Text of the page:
Many other minor problems or tasks came up, but nothing of note. Just all the loose ends to tie up when one moves. All the paperwork to do. All the friends to see whom you might not ever see again. All the experiences that you soon won't have the chance to have.

But all that is done and I turn now towards my summer in Russia. My host family consists of a mother and her daughter who is my age. They both speak French, so if I get stuck, we can still communicate. They live four metro stops from my school where I will be taking 20 hours per week of language classes. In my spare time, I'll meet a couple of friends I already know in Russia and I'm even crazy enough to try walking in for an internship at the English-language St. Petersburg Times. Wish me luck.

I leave from Paris in the afternoon on Sunday and arrive before midnight during a White Night in St. Petersburg when the pearlescent sky never quite darkens. I will have a cell phone number soon after arriving so email me if you'd like it. I don't know how available internet will be, but I will find a way to keep in contact.

Monday, June 06, 2005

Leaving France, heading to Russia

The end of my adventure is in sight. In a few days I'll be home again, surrounded by friends and family and the familiar countryside that I've known for 21 years. I'm trying not to let it depress me too much.

I've had such a wonderful time here. It's been so exciting and I've had very few mishaps along the way. Though I still feel like "l'étrangère," I have become really attached to my life here. I feel very much like I was "meant" to be here, if you'll allow me a little bit of New Age philosophy. Doors were opened to me when I knocked. Opportunities presented themselves at every turn. My life here was like something a novelist would invent.

I started out my year on Quai St. Vincent. My room had a romantic view of the river Sâone and the Old City so I could sit by my window and ponder the differences between my culture and the French one. My host family's apartment itself was a spacious converted monastery dating from the 16th century, providing a good atmosphere for dinners and evening get-togethers.

Though I wasn't looking for love, it quickly found me in the form of a dynamic and intelligent young Gabonese student named Rodrigue. He lived four hours away by train, but our "coup de foudre" proved to be the push he needed to move to Lyon, something he'd been wanting to do anyway. The ensuing relationship (8 months and counting...) would teach me about African culture with an intensity second only to actually living in Africa.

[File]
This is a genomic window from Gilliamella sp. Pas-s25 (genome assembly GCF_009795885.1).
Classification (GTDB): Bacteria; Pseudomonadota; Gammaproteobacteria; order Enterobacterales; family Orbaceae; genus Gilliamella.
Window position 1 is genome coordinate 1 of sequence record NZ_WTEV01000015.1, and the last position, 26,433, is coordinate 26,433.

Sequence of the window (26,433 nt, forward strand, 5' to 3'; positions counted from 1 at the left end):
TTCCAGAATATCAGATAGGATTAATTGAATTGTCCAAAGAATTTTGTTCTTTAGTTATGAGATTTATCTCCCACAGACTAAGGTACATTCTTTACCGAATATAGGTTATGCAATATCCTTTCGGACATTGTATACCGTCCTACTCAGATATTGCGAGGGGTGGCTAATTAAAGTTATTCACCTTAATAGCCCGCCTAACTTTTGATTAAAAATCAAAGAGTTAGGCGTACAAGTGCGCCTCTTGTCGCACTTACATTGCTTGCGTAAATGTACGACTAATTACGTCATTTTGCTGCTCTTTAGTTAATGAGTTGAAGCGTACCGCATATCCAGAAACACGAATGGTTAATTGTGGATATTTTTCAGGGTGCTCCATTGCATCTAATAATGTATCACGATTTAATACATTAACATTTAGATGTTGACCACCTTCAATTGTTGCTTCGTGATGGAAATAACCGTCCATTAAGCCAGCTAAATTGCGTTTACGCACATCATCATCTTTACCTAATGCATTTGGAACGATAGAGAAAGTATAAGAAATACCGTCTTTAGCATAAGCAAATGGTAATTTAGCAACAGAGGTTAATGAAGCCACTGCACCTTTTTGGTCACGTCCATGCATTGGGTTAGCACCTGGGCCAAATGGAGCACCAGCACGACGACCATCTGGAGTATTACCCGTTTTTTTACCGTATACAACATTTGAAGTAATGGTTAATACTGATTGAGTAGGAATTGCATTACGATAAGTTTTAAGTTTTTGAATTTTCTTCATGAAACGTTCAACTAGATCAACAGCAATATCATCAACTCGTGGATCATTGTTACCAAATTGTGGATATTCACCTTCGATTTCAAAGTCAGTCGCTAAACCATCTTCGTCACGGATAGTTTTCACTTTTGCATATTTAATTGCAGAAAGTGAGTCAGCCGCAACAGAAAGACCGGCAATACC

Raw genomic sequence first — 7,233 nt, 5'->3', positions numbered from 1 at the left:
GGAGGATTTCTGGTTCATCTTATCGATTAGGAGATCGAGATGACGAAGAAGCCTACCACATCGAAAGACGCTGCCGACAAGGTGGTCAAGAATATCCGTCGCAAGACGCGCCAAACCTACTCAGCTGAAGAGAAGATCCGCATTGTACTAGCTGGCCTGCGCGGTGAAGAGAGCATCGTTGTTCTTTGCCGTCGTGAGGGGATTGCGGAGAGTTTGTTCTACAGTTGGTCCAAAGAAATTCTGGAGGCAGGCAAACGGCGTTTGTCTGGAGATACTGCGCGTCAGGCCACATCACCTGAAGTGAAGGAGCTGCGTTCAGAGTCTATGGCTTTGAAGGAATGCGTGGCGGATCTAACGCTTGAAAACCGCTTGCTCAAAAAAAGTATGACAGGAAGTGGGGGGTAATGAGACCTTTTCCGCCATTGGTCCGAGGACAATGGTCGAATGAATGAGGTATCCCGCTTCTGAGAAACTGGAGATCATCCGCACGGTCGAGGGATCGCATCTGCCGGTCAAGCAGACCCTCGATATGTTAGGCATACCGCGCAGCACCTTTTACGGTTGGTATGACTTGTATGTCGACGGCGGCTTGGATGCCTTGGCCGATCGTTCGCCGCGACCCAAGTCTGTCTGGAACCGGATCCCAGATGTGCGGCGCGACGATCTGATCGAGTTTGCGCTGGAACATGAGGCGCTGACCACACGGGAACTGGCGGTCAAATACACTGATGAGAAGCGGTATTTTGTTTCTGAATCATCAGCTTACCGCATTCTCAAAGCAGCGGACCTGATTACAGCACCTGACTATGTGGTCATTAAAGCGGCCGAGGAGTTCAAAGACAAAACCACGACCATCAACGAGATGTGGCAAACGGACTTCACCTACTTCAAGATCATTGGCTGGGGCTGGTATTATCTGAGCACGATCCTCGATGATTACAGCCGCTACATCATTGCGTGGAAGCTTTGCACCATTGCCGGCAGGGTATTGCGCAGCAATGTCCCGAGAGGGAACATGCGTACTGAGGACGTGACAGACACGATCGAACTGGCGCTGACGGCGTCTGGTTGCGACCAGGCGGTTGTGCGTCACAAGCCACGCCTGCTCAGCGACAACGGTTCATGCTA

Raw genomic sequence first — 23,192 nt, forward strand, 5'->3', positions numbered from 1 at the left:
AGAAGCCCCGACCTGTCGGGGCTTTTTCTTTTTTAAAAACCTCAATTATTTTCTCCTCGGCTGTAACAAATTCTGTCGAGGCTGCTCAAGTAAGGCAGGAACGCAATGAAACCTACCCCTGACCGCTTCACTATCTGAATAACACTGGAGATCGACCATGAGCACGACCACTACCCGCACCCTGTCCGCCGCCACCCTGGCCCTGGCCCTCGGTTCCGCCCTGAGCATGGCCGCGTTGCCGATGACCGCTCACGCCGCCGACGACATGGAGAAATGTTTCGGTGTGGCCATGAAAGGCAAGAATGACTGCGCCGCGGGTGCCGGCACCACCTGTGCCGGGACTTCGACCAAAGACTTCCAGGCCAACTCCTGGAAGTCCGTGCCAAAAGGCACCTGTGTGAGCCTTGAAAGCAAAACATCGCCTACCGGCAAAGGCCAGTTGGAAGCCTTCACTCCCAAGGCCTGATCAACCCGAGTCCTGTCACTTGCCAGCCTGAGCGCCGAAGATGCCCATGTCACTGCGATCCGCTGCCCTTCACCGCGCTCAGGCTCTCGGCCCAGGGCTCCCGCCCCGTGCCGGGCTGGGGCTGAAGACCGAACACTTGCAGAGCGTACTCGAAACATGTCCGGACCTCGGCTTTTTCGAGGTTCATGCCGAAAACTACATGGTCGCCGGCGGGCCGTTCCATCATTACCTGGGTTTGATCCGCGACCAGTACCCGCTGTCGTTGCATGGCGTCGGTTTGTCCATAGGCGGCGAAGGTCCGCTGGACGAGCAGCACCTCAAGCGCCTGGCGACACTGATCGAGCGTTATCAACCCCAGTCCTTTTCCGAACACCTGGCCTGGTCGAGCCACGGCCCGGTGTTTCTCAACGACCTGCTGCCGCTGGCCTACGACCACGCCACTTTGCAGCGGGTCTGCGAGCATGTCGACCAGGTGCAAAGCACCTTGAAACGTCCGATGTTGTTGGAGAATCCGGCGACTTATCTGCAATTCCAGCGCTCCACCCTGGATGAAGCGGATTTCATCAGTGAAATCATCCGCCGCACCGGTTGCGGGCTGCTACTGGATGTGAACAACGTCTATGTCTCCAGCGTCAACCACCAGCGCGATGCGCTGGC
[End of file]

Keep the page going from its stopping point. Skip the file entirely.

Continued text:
With the blossoming of a love story came the wilting of a welcoming household. My stay at the Araignous' permitted me to ease into my life here and provided me with a little insight into French family life, but the wasted expense on food that wasn't being provided and a family that was rarely there finally outweighed the good. On the last day of November, I walked out of that apartment with the two suitcases I had come with and started a new chapter.

I moved into a studio apartment on Rue de l'epargne ("street of savings," seriously) with a panorama of Lyon. My nearest metro stop is Sans Souci, "No worries," and I can walk to the nearby Boulevard of the United States by taking a left down the Avenue of Europe from the Road of Eternity. If my life really were a novel, people would laugh at how cheesy the choice of placenames was.

I soon after started work at my dream internship at the second-largest regional newspaper in France. The name of my paper, "The Progress," also has a metaphorical effect, certainly much more than other French papers, who have names like "Liberation," "World," or "West-France," would have. 
To this day I have no idea how I got this internship. I frequently ask myself exactly that; usually when I'm about to interview some French person in French and then write my article on it in French. Ça craint. But I tell myself that difficulties I encounter are of the "whatever doesn't kill you makes you stronger" type. It's the bootcamp of newspaper journalism. From now on, unless I'm in any physical danger, I will always be able to say "this isn't as bad as the time when..." 

For the holidays, my brief stint back in the States was an opportunity to see normally distant extended family. It was also an opportunity to look at the northeastern United States with the eyes of an adult. Would I want to go to Graduate school there? Would I want to work there? Would I want to live there? The next stages in my life demand the answers to these questions and the visit allowed me to explore the idea.

My life back in France was calling, however. My best friend, Kaci, an American I had met on the program, had just broken up with her boyfriend and was in need of emotional support. The details of how she found out that the scoundrel was cheating on her are also so unbelievable as to only be found in a novel, but since they actually happened, you all will just have to guess.

My classes at the ILCF were going so well that I graduated into one of the highest levels for second semester. Luckily, most of my friends from the first semester were there too and many students in the class, including me, were the only one of their nationality, which made for a very interesting cultural mix.

As Spring vacation approached I became restless to leave Lyon, but my plans kept falling through. At the last minute I was invited to Italy with three friends from the Centre Oregon program. The trip was a taste of a voyage within a voyage that I was looking for. It gave me a vacation and some fun times but mostly allowed me to appriciate the stability I have in Lyon.